Menopause is a natural transition in a woman’s life as her menstrual cycles come to an end. In other words, it is the natural stopping or cessation of a woman’s menstrual cycle. Usually, women experience menopause between 45 and 55 years of age.
Menopause not only brings about permanent biological changes but also alters the physical and mental health of a woman, partially because of the hormonal and biochemical changes associated with it. As menopause nears, the ovaries (the primary female reproductive organ) make less of a hormone called estrogen.
Estrogen is the sex hormone responsible for the development and regulation of the female reproductive system. As a result of decreased estrogen, the menstrual cycle starts to change, becomes irregular, and stops.
During this transition period, many women experience symptoms like hot flashes (sudden feeling of warmth, especially over the face, neck, and chest), night sweats, flushing (temporary reddening of the skin), fluctuating emotions, dry skin, weight gain, difficulty in sleeping, etc.
The good news is that making changes in your diet may help relieve some of the menopausal symptoms like poor sleep and low bone density.
Menopause Diet/Foods: What to Eat & What to Avoid
1. Drink plenty of water and stay hydrated to avoid dry skin and dehydration. During menopause, you might experience extreme dryness of your skin due to a decrease in estrogen levels. Drinking water can also reduce the bloating that can occur with hormonal changes. Drink at least eight glasses of water every day.
2. Eat small, frequent meals and do not skip any meal. During menopause, you might find yourself being frequently hungry. This happens due to the increased release of the ‘hunger-stimulating’ hormone called ghrelin.
It is advisable to eat small and frequent meals that consist of fruits, vegetables, whole-grains, high-quality proteins, and dairy products. Avoid fatty and salty snacks to maintain a healthy weight and to avoid other health issues.
3. Get enough fiber from fruits, green vegetables, and complex carbs like whole grains, brown rice, oats, wheat bread, barley, quinoa, etc. Fiber improves stool frequency, regulates bowel movements, and helps women in menopause with weight management.
Fiber foods will keep you full for a longer period of time and help in curbing unnecessary cravings.
4. Consume dairy products to get your dose of calcium, vitamin D, and protein. The lack of estrogen during and after menopause leads to the development of osteoporosis (a condition in which the bones become weak and brittle), and thus, the intake of calcium and vitamin D is essential.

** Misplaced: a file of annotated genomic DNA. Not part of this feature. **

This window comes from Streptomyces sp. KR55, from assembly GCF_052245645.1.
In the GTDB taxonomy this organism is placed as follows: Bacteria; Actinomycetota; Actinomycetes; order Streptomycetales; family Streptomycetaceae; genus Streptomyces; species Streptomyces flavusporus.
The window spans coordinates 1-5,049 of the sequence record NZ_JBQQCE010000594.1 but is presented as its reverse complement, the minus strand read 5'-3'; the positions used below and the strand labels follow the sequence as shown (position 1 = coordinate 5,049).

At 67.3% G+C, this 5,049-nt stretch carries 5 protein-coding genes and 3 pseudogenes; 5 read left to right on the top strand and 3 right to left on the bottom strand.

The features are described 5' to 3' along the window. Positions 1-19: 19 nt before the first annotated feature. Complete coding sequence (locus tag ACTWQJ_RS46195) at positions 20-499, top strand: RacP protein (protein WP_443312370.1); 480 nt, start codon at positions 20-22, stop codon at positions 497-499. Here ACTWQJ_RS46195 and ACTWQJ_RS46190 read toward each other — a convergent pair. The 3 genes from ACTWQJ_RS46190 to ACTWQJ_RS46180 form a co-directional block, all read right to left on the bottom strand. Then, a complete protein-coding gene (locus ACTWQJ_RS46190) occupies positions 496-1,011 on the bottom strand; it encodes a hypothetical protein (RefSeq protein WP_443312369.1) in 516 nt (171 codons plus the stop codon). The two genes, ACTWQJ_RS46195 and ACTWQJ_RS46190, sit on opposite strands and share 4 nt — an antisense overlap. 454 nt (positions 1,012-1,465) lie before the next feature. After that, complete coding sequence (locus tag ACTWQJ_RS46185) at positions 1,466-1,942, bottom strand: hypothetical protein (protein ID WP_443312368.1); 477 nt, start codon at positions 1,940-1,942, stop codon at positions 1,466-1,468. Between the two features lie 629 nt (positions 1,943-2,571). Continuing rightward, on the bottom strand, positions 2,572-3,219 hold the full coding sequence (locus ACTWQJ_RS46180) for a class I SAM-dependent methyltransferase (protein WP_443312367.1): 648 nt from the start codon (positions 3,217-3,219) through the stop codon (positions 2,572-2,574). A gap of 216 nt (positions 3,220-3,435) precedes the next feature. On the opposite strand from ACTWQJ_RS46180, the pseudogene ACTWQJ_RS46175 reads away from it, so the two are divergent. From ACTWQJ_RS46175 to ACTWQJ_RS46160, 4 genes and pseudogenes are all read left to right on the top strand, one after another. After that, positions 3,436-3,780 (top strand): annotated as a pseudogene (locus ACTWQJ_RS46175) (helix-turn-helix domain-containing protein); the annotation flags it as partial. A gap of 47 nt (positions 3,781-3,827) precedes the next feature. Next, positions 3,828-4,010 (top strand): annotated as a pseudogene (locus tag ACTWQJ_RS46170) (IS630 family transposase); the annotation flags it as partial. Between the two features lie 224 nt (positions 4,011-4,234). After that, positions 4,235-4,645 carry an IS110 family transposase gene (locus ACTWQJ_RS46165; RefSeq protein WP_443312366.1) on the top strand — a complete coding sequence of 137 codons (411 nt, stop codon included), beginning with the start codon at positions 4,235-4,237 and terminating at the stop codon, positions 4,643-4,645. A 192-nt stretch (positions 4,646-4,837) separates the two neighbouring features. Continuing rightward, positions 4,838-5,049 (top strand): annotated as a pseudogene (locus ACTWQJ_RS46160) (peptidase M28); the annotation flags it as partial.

Milk and dairy products, fish bones (such as in canned salmon and sardines), and dark-green, leafy vegetables are the best sources of calcium. Red meat, liver, and egg yolks are rich in vitamin D. You can also soak in sunlight for about 15 to 20 minutes daily for vitamin D and for your overall health.
5. Include lean proteins in your diet. Rich sources of lean proteins are eggs, fish, nuts, legumes, low-fat dairy products, and lean chicken. The preferred method for cooking lean proteins should be either boiling, steaming, grilling, or baking.
Due to a decline in estrogen, there is a reduction in muscle mass and bone strength during menopause. Lean proteins play an important role in keeping your body strong, during and after menopause.
6. Include healthy fats, such as omega-3 fatty acids. Women with menopausal symptoms, who eat omega-3 foods, vitamins, and supplements experience a reduction in hot flashes. Fatty fish, walnuts, flax seeds, olive oil, etc. are rich sources of omega-3 foods.
7. Eat foods rich in phytoestrogens like chickpeas, tofu, flax seeds, sesame seeds, sunflower seeds, beans, and soybeans, and soy products (such as soymilk and soy flour). These help in balancing your hormones and reducing hot flashes.
8. Limit the intake of salt in your diet. Avoid spicy, processed/fried/sugary, and junk food. Quit smoking, avoid alcohol and caffeine beverages. During menopause, there is an increased risk of developing high blood pressure. Reducing your sodium intake may help lower this risk.
The necessary dietary changes, clubbed with daily exercise and enough rest can help you cope with menopausal symptoms like hot flashes, poor sleep, anxiety, and depression. Visit your gynaecologist for more information on menopause and how to deal with the overall changes.
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